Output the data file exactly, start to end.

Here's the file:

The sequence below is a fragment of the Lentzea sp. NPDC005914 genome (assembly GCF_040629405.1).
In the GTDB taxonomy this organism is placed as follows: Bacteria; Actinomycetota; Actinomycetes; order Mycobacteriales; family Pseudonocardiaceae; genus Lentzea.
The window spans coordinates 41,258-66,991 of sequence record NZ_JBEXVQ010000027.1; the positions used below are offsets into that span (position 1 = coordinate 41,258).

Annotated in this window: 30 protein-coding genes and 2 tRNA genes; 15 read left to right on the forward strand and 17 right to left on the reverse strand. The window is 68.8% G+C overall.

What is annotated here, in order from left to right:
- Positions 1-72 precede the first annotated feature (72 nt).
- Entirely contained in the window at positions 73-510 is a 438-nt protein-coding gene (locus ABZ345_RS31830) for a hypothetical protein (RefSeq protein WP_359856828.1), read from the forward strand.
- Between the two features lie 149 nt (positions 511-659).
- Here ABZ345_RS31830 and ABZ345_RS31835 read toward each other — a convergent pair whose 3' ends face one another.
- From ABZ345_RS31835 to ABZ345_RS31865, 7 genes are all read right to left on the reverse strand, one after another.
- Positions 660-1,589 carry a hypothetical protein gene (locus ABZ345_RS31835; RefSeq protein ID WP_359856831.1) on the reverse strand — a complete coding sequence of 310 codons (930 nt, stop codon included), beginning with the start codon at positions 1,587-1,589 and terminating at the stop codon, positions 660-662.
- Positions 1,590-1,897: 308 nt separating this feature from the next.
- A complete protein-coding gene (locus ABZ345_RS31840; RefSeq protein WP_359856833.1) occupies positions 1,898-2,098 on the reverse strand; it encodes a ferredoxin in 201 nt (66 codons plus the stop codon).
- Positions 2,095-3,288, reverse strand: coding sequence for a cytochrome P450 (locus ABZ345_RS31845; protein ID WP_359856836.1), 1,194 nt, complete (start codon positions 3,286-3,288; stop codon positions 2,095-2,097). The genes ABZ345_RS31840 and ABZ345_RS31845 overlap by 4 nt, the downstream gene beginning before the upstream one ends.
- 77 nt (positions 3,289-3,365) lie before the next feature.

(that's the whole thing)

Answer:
The sequence below is a fragment of the Lentzea sp. NPDC005914 genome (assembly GCF_040629405.1).
In the GTDB taxonomy this organism is placed as follows: Bacteria; Actinomycetota; Actinomycetes; order Mycobacteriales; family Pseudonocardiaceae; genus Lentzea.
The window spans coordinates 41,258-66,991 of sequence record NZ_JBEXVQ010000027.1; the positions used below are offsets into that span (position 1 = coordinate 41,258).

Annotated in this window: 30 protein-coding genes and 2 tRNA genes; 15 read left to right on the forward strand and 17 right to left on the reverse strand. The window is 68.8% G+C overall.

What is annotated here, in order from left to right:
- Positions 1-72 precede the first annotated feature (72 nt).
- Entirely contained in the window at positions 73-510 is a 438-nt protein-coding gene (locus ABZ345_RS31830) for a hypothetical protein (RefSeq protein WP_359856828.1), read from the forward strand.
- Between the two features lie 149 nt (positions 511-659).
- Here ABZ345_RS31830 and ABZ345_RS31835 read toward each other — a convergent pair whose 3' ends face one another.
- From ABZ345_RS31835 to ABZ345_RS31865, 7 genes are all read right to left on the reverse strand, one after another.
- Positions 660-1,589 carry a hypothetical protein gene (locus ABZ345_RS31835; RefSeq protein ID WP_359856831.1) on the reverse strand — a complete coding sequence of 310 codons (930 nt, stop codon included), beginning with the start codon at positions 1,587-1,589 and terminating at the stop codon, positions 660-662.
- Positions 1,590-1,897: 308 nt separating this feature from the next.
- A complete protein-coding gene (locus ABZ345_RS31840; RefSeq protein WP_359856833.1) occupies positions 1,898-2,098 on the reverse strand; it encodes a ferredoxin in 201 nt (66 codons plus the stop codon).
- Positions 2,095-3,288, reverse strand: coding sequence for a cytochrome P450 (locus ABZ345_RS31845; protein ID WP_359856836.1), 1,194 nt, complete (start codon positions 3,286-3,288; stop codon positions 2,095-2,097). The genes ABZ345_RS31840 and ABZ345_RS31845 overlap by 4 nt, the downstream gene beginning before the upstream one ends.
- 77 nt (positions 3,289-3,365) lie before the next feature.